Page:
“Much of that presentation [focused] on what we’ve been able to do since the pandemic hit, the [$7 million] safety upgrades put into the Indiana Convention Center, and, moreover, what we’re doing to host the NCAA March Madness tournament in its entirety,” he said. “That was our distinguishing factor to set us apart from the other city we’re competing with.”
Gahl acknowledged the city is facing mounting pressure, as the tournament nears, to make sure it goes smoothly—tip-off is March 18. But he said Indianapolis is prepared for the moment.
Debbie Locklear, president of locally based event planner Meeting Services Unlimited, agreed.
“We have the people and the experience to pull it off,” she said. “That’s been the message that the city has delivered for years, as far as being able to host an event like this here in Indianapolis.”
‘A lot riding on this’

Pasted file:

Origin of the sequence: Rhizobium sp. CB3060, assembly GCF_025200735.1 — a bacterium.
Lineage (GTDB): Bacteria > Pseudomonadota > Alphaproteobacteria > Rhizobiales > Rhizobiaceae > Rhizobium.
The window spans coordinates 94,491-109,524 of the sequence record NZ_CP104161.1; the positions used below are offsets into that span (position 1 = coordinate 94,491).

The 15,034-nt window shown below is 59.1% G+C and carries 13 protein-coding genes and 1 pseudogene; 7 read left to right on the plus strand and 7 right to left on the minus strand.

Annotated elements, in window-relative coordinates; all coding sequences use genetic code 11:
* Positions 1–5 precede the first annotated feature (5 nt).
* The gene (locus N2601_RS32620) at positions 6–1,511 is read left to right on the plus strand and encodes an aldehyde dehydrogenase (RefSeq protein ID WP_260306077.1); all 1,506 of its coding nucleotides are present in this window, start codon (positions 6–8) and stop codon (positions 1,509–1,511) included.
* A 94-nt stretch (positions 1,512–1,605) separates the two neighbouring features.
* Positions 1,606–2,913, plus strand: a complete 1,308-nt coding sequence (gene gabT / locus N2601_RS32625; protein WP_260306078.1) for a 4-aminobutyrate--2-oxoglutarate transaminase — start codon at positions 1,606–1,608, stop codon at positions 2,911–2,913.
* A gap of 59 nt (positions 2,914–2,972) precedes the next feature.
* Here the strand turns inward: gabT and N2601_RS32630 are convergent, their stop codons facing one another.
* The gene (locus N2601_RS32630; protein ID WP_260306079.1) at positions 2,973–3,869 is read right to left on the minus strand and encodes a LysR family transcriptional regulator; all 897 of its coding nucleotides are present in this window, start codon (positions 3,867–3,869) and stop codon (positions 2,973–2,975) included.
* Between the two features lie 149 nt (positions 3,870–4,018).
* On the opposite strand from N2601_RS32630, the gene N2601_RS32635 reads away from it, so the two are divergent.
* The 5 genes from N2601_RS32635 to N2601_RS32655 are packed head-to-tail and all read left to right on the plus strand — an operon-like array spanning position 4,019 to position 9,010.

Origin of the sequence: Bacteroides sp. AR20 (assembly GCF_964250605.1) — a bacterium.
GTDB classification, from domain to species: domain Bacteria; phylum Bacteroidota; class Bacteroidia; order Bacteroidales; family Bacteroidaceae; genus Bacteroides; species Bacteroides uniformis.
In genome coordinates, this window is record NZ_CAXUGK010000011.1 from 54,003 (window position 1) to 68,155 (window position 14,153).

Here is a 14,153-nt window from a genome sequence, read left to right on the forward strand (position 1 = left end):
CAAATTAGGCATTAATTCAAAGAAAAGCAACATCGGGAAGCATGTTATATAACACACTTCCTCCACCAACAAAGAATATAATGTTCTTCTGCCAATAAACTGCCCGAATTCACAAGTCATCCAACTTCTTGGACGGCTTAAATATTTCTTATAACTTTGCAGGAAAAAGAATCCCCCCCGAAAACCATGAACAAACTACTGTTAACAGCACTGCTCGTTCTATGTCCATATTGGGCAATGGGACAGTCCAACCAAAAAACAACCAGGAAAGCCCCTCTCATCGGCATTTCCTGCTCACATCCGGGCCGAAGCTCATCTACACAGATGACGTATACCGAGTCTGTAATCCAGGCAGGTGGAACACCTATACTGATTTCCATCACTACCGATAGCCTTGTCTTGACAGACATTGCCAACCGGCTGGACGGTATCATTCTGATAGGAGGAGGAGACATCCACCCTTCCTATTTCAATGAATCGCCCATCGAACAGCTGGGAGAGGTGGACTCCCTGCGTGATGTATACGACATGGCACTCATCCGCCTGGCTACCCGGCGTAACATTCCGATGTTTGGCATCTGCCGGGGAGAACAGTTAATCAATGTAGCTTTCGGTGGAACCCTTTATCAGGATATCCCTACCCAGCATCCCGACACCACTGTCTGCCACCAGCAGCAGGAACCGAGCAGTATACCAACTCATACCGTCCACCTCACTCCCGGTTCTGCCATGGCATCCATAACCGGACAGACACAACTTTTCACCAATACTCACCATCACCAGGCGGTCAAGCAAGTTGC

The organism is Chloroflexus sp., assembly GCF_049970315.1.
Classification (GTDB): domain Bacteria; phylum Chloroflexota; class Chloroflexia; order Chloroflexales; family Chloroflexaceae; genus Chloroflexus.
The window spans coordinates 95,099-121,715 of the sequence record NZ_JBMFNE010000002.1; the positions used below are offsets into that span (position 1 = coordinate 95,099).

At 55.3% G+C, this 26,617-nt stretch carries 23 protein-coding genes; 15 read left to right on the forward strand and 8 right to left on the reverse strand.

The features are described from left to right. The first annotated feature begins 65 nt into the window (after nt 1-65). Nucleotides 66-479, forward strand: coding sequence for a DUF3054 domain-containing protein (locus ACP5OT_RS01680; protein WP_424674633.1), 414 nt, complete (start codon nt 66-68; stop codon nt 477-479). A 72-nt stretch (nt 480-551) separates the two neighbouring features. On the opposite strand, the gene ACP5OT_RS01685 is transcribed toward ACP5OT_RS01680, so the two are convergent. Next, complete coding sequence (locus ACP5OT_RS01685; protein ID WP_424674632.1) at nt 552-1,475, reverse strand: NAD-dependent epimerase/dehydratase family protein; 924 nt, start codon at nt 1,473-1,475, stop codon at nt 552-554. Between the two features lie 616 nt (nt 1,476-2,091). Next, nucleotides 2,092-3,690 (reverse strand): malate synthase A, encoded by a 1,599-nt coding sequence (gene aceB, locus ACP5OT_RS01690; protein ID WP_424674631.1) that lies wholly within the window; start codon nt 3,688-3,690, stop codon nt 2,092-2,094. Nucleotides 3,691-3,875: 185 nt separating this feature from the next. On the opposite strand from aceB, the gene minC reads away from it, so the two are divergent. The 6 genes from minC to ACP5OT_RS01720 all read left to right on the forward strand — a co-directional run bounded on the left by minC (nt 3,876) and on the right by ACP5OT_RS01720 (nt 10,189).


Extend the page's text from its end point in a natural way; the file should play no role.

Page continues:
The city has been hosting events sporadically since July, making it one of the few cities whose tourism industry has remained active during the pandemic. Most of those events have been small—fewer than 10,000 people—and focused on youth sports. Indianapolis was already slated to host the 2021 NCAA Final Four, which typically provides a solid marketing and economic boost.
But hosting the entire NCAA Tournament could be a major milestone in the effort to return to normalcy, experts say, because the event’s dynamics are similar to those of the NBA and NHL bubbles created last summer.
While it integrates several new components, not the least of which is spectators, the NCAA Tournament is not the first championship welcoming crowds during the pandemic. The Super Bowl and the College Football Playoff National Championship each allowed fans, but those events were conducted across far fewer calendar dates.
“This could well be the thing that opens the doors [nationally] to say, ‘OK, we can get back to some level of national participation with these youth and collegiate tournaments,” said Al Kidd, president and CEO of the Sports Events and Tourism Association. “So, I think there’s a lot riding on this.”